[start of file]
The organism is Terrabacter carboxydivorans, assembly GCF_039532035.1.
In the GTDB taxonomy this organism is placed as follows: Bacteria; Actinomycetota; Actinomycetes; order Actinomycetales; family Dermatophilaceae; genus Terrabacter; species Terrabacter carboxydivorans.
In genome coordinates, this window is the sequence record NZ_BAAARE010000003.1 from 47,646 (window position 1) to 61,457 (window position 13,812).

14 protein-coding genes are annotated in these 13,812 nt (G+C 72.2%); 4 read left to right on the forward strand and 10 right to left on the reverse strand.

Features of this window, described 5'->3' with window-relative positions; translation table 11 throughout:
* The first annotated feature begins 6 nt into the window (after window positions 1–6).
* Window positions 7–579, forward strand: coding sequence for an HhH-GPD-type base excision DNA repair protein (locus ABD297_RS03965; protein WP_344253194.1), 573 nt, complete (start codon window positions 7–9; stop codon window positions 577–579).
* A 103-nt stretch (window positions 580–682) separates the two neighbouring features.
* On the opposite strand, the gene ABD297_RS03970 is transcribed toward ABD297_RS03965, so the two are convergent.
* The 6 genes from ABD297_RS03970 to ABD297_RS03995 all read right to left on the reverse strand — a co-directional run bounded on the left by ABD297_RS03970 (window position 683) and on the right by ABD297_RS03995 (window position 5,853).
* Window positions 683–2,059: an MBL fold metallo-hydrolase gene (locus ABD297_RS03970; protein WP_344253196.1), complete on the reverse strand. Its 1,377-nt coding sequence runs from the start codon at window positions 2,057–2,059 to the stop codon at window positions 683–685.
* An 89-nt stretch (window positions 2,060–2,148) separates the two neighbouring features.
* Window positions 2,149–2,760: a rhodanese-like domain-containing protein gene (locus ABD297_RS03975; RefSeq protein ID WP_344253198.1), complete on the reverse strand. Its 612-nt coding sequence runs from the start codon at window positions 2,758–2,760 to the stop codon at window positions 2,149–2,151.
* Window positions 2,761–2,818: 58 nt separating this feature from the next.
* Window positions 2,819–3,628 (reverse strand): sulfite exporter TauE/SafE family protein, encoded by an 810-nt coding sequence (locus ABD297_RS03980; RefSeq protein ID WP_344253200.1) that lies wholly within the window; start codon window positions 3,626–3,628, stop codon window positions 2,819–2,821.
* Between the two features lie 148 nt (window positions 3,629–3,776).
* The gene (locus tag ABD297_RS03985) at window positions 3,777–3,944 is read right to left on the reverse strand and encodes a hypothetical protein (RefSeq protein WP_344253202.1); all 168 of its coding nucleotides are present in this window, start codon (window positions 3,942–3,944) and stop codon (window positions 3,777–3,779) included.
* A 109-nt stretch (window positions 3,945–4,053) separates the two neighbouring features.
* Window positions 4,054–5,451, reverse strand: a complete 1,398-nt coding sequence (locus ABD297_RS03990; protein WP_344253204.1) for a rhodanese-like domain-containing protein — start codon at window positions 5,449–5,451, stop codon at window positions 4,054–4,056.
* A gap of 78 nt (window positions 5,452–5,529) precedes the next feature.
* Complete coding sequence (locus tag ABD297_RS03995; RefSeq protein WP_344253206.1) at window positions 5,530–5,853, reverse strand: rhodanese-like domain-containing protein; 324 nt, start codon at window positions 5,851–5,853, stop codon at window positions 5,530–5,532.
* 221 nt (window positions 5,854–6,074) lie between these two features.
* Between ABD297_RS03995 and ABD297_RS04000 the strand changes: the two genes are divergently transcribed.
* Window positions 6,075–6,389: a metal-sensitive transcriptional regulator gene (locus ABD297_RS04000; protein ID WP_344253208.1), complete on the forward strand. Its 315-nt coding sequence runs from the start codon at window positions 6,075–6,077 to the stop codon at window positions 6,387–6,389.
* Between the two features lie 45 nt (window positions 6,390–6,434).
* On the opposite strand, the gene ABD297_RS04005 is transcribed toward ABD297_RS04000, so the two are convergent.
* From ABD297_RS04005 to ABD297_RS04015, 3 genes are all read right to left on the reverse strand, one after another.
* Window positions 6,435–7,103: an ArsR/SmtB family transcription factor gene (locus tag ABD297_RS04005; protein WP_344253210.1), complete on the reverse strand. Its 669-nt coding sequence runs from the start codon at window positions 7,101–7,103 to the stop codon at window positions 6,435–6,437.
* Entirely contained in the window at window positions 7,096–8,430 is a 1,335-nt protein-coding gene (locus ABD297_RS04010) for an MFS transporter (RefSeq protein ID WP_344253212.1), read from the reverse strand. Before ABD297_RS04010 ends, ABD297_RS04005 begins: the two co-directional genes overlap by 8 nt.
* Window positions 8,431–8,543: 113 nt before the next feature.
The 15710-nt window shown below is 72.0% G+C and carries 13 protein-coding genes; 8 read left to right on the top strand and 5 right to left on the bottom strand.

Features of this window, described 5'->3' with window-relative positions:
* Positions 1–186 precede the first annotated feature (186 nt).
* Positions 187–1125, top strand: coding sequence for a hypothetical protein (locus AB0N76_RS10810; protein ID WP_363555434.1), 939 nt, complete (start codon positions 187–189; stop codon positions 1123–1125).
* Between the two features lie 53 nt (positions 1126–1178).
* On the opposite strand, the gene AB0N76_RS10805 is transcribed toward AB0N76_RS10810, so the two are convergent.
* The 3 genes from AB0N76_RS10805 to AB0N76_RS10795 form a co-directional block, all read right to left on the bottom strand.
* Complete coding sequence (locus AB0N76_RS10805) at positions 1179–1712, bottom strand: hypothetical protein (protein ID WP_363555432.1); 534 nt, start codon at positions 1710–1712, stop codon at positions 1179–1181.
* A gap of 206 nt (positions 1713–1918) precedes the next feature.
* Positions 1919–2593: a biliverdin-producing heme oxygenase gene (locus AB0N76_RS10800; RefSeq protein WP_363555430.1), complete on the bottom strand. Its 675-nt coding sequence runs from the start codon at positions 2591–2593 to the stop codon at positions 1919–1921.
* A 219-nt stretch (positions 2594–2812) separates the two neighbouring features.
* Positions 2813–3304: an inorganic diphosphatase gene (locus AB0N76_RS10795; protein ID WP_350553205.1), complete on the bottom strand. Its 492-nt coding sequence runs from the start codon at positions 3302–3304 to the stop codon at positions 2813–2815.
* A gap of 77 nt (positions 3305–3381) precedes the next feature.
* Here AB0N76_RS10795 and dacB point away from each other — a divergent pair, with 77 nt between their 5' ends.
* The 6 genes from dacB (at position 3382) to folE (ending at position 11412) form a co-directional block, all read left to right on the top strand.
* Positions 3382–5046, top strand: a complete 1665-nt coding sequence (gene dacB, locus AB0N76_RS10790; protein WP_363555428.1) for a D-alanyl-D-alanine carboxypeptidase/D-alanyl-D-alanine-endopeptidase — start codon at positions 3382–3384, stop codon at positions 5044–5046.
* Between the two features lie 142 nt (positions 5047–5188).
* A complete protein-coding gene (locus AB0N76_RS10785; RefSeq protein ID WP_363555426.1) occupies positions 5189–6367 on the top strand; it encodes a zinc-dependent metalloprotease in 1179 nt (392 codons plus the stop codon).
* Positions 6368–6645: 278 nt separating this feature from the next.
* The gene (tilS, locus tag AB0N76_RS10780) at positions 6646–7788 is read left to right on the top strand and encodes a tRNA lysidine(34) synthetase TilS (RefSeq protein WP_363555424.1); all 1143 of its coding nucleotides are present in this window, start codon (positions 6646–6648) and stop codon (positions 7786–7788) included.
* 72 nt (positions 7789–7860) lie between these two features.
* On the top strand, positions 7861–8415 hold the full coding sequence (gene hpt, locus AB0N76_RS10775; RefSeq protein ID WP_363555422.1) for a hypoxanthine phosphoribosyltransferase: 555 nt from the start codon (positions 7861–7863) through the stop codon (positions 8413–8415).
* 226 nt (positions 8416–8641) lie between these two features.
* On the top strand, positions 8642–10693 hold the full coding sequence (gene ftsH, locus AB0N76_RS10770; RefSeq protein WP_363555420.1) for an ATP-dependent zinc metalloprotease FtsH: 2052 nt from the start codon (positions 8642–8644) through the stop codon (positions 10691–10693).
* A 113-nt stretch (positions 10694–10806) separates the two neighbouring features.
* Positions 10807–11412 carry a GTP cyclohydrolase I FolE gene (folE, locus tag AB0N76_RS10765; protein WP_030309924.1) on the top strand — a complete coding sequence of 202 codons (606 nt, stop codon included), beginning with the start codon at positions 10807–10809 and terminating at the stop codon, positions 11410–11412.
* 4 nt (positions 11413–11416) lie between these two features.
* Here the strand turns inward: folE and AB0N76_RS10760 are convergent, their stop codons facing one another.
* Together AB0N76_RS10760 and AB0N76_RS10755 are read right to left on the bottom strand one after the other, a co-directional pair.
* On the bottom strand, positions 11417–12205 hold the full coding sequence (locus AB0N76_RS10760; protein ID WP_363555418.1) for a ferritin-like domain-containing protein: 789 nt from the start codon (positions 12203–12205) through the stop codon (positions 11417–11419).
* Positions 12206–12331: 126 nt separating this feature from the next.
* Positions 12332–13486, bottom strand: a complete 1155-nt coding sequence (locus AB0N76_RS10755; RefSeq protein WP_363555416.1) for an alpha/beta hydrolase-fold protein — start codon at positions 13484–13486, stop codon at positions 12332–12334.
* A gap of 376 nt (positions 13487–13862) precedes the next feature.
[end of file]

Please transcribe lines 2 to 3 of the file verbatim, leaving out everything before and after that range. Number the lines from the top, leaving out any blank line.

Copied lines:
In the GTDB taxonomy this organism is placed as follows: Bacteria; Actinomycetota; Actinomycetes; order Actinomycetales; family Dermatophilaceae; genus Terrabacter; species Terrabacter carboxydivorans.
In genome coordinates, this window is the sequence record NZ_BAAARE010000003.1 from 47,646 (window position 1) to 61,457 (window position 13,812).